• http://adrianmonck.com Adrian Monck

    I applaud the public intent – but Jeff, we also live in a world where much is unpublic (CEO health issues?).

    The public on the receiving end of Google’s beneficence may well reject a useful gift because they perceive the gift as beimg ‘imposed.’

    This is where Google meets politics, and journalism feels more comfortable articulating local opposition than defending a global corporation – even when the ‘greater good’ may or may not be served by the latter’s endeavours.

    • http://www.buzzmachine.com Jeff Jarvis

      You’re making it into an emotional debate of good guys and bad guys. I say this is a principle: What’s public is public. If we journalists allow cracks in that, we hurt our ability to report news.

      • http://adrianmonck.com Adrian Monck

        My point is: what’s public is political. And as journalists we need to understand that politics is about power relationships.

      • Andy Freeman

        > My point is: what’s public is political. And as journalists we need to understand that politics is about power relationships.

        Quite right.

        And any day now we’re going to hear about Senator Dodd’s wife’s “day jobs”. And we’re going to hear about the power couples where one is a journalist and the other is….

  • Rob Levine

    I’ll welcome Google’s street view when it makes public its search algorithm.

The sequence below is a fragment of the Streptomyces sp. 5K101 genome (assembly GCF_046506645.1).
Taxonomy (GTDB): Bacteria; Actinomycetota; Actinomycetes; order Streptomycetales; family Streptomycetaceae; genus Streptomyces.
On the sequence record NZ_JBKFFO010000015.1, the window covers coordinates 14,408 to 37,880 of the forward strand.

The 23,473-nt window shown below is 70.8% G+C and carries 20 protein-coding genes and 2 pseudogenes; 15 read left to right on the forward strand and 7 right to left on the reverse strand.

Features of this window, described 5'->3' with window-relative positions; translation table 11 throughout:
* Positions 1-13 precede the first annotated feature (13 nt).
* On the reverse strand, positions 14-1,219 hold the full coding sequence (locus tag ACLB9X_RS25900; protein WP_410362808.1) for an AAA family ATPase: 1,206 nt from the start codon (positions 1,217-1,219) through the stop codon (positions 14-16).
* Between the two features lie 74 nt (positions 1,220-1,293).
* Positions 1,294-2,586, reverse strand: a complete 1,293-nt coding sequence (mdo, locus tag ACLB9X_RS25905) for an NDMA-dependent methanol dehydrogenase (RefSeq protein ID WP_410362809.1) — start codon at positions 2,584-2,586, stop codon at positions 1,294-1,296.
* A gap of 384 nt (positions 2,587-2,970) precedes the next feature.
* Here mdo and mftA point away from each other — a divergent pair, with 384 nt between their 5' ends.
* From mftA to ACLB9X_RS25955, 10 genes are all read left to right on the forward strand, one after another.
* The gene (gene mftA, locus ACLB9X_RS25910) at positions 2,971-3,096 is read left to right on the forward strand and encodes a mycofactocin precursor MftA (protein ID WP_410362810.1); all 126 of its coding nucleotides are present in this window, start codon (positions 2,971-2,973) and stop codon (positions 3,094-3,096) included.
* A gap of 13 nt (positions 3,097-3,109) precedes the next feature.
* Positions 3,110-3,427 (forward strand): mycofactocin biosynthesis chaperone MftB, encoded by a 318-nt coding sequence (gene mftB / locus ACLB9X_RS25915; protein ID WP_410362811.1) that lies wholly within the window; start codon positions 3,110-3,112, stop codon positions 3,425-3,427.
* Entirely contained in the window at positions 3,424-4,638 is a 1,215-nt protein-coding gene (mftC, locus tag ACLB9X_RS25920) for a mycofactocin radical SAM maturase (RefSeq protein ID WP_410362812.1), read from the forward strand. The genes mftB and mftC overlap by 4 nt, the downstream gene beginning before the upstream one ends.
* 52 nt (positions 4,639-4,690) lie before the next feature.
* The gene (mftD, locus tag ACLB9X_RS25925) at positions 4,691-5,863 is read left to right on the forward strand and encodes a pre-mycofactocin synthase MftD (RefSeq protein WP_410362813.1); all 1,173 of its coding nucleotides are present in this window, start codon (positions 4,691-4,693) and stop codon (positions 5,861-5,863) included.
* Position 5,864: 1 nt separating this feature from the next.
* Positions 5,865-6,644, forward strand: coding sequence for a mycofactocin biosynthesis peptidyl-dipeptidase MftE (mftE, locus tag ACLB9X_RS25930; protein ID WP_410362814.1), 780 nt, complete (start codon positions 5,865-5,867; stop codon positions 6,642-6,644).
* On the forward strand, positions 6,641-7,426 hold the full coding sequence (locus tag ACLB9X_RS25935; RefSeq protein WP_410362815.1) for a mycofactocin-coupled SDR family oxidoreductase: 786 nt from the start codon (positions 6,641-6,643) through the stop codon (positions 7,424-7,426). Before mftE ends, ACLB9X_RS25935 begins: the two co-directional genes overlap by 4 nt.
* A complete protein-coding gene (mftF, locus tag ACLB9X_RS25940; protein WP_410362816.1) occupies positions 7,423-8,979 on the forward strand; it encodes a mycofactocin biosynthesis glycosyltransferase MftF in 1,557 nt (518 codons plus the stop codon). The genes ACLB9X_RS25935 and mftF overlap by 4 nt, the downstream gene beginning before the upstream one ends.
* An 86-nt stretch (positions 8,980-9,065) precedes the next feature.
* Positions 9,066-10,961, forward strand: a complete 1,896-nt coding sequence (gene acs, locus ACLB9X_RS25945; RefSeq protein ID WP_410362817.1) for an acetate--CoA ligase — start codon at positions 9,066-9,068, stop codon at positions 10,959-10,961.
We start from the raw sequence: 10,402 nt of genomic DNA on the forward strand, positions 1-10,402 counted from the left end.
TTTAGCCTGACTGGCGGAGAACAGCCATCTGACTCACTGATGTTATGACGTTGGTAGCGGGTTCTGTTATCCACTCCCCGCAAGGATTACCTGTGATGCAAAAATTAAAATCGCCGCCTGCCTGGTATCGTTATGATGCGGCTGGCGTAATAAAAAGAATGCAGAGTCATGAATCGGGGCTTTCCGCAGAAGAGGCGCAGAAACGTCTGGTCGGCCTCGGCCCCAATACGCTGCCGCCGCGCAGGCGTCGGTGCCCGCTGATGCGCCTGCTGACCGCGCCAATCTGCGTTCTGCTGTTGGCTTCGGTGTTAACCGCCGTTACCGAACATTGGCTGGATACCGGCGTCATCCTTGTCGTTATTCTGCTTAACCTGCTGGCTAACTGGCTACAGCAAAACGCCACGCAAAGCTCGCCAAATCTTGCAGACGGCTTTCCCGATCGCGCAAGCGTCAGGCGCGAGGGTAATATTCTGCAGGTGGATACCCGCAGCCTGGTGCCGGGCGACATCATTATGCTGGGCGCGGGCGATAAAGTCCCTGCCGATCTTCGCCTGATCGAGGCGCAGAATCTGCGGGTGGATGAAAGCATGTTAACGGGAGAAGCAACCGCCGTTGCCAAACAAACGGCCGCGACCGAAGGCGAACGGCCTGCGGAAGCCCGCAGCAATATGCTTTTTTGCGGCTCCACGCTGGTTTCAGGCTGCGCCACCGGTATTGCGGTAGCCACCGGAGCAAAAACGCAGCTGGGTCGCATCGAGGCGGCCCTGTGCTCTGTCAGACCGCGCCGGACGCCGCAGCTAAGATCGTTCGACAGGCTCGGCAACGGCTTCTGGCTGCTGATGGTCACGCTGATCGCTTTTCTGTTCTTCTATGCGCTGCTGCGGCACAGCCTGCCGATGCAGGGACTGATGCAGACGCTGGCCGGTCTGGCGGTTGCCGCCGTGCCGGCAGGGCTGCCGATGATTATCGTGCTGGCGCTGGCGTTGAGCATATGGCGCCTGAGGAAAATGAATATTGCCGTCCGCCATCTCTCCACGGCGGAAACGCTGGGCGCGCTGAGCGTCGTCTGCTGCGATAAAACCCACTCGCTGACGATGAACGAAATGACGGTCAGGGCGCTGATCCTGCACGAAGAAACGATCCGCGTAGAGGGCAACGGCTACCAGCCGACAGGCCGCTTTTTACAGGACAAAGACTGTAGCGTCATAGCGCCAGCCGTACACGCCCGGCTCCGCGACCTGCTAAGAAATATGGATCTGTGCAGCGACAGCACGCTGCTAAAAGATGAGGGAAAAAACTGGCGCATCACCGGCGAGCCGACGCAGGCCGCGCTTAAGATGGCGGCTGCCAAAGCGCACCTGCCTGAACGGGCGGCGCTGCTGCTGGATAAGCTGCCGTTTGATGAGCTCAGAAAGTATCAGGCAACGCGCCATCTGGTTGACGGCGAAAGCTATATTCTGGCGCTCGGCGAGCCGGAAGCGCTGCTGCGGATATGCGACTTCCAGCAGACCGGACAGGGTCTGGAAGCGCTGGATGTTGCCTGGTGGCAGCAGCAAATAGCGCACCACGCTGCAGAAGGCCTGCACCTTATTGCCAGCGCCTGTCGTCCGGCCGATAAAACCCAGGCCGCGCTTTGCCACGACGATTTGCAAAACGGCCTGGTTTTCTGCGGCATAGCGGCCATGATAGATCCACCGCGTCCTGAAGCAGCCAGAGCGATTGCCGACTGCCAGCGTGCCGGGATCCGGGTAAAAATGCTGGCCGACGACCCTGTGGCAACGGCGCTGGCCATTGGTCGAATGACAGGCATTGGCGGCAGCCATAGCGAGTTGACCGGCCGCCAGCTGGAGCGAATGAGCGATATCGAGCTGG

Fact is, Google is not all that transparent about the most important parts of its business.

    • http://www.buzzmachine.com Jeff Jarvis

      Rob, it can’t make the search algorithm public or it will be gamed and become useless. You know that.

      • Rob Levine

        >>>it can’t make the search algorithm public or it will be gamed and become useless

        I’ll show them mind if they show me theirs . . .

        Hell, I’d settle for them laying out their privacy policy in more clear detail!

        Can we at least stop saying that this company is transparent?

        • http://www.buzzmachine.com Jeff Jarvis

          If you’d read my book and my blog, you’d know that I have often said that Google is not transparent as it should be. Can we make it a goal to have an unpredictable comment?

  • http://blogdessennamenmansichnichtmerkenkann.wordpress.com ugugu

    i would argue, also public space needs some sort of privacy. would it be wise to publish all videos from iran? i doubt it. i have not seen all videos available, but somehow people in iran seem to understand, that publishing videos can also be a risky thing, especially if faces can be identified.

  • Lyle

    Rob,

    You can be sure that search algorithm has a funky little variable for buying off politicians, transparency groups and the rest.

  • http://stevenfettig.com/mythoughts/ Steven N. Fettig